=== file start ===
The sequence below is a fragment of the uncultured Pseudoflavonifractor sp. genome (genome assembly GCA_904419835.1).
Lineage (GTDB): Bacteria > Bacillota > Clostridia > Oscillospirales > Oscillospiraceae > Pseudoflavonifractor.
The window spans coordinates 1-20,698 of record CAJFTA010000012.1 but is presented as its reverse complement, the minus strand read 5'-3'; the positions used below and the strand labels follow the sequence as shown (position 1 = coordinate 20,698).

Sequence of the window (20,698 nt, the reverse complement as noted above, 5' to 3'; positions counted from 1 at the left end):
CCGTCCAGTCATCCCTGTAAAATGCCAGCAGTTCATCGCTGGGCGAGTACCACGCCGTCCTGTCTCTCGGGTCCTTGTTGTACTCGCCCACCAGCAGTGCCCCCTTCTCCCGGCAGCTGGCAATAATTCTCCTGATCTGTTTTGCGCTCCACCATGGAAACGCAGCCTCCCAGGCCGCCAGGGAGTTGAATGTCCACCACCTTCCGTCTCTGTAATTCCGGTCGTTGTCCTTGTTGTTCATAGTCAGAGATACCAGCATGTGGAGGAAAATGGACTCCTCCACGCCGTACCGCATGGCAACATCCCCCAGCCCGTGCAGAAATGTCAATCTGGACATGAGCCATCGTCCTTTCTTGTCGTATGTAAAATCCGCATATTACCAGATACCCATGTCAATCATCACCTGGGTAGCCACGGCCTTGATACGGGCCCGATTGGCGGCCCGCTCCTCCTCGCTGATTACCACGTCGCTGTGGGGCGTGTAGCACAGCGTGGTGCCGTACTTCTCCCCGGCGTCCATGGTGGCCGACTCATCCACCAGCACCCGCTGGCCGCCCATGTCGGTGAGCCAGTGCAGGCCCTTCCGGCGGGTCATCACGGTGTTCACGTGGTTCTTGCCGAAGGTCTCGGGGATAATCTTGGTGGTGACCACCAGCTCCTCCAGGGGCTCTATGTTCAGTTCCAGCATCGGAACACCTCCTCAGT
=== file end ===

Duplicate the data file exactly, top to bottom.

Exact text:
The sequence below is a fragment of the uncultured Pseudoflavonifractor sp. genome (genome assembly GCA_904419835.1).
Lineage (GTDB): Bacteria > Bacillota > Clostridia > Oscillospirales > Oscillospiraceae > Pseudoflavonifractor.
The window spans coordinates 1-20,698 of record CAJFTA010000012.1 but is presented as its reverse complement, the minus strand read 5'-3'; the positions used below and the strand labels follow the sequence as shown (position 1 = coordinate 20,698).

Sequence of the window (20,698 nt, the reverse complement as noted above, 5' to 3'; positions counted from 1 at the left end):
CCGTCCAGTCATCCCTGTAAAATGCCAGCAGTTCATCGCTGGGCGAGTACCACGCCGTCCTGTCTCTCGGGTCCTTGTTGTACTCGCCCACCAGCAGTGCCCCCTTCTCCCGGCAGCTGGCAATAATTCTCCTGATCTGTTTTGCGCTCCACCATGGAAACGCAGCCTCCCAGGCCGCCAGGGAGTTGAATGTCCACCACCTTCCGTCTCTGTAATTCCGGTCGTTGTCCTTGTTGTTCATAGTCAGAGATACCAGCATGTGGAGGAAAATGGACTCCTCCACGCCGTACCGCATGGCAACATCCCCCAGCCCGTGCAGAAATGTCAATCTGGACATGAGCCATCGTCCTTTCTTGTCGTATGTAAAATCCGCATATTACCAGATACCCATGTCAATCATCACCTGGGTAGCCACGGCCTTGATACGGGCCCGATTGGCGGCCCGCTCCTCCTCGCTGATTACCACGTCGCTGTGGGGCGTGTAGCACAGCGTGGTGCCGTACTTCTCCCCGGCGTCCATGGTGGCCGACTCATCCACCAGCACCCGCTGGCCGCCCATGTCGGTGAGCCAGTGCAGGCCCTTCCGGCGGGTCATCACGGTGTTCACGTGGTTCTTGCCGAAGGTCTCGGGGATAATCTTGGTGGTGACCACCAGCTCCTCCAGGGGCTCTATGTTCAGTTCCAGCATCGGAACACCTCCTCAGT